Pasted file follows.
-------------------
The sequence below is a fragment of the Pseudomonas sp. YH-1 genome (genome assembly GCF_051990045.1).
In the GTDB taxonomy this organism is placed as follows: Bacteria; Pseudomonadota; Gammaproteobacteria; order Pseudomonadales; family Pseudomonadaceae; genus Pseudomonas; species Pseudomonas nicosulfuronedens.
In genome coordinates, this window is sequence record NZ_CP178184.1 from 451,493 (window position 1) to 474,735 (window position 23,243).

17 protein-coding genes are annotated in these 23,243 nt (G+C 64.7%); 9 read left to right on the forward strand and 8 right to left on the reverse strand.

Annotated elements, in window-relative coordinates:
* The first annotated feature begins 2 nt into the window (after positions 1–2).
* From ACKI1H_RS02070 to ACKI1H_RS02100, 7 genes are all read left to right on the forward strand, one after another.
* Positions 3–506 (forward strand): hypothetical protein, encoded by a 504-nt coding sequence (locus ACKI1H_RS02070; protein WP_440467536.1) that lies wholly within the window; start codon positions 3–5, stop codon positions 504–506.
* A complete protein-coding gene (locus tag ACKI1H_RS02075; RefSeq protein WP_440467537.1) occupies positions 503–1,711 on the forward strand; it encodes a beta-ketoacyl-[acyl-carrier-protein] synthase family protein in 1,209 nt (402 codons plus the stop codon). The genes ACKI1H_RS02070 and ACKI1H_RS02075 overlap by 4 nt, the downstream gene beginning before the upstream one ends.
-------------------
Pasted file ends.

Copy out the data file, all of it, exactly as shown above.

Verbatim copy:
The sequence below is a fragment of the Pseudomonas sp. YH-1 genome (genome assembly GCF_051990045.1).
In the GTDB taxonomy this organism is placed as follows: Bacteria; Pseudomonadota; Gammaproteobacteria; order Pseudomonadales; family Pseudomonadaceae; genus Pseudomonas; species Pseudomonas nicosulfuronedens.
In genome coordinates, this window is sequence record NZ_CP178184.1 from 451,493 (window position 1) to 474,735 (window position 23,243).

17 protein-coding genes are annotated in these 23,243 nt (G+C 64.7%); 9 read left to right on the forward strand and 8 right to left on the reverse strand.

Annotated elements, in window-relative coordinates:
* The first annotated feature begins 2 nt into the window (after positions 1–2).
* From ACKI1H_RS02070 to ACKI1H_RS02100, 7 genes are all read left to right on the forward strand, one after another.
* Positions 3–506 (forward strand): hypothetical protein, encoded by a 504-nt coding sequence (locus ACKI1H_RS02070; protein WP_440467536.1) that lies wholly within the window; start codon positions 3–5, stop codon positions 504–506.
* A complete protein-coding gene (locus tag ACKI1H_RS02075; RefSeq protein WP_440467537.1) occupies positions 503–1,711 on the forward strand; it encodes a beta-ketoacyl-[acyl-carrier-protein] synthase family protein in 1,209 nt (402 codons plus the stop codon). The genes ACKI1H_RS02070 and ACKI1H_RS02075 overlap by 4 nt, the downstream gene beginning before the upstream one ends.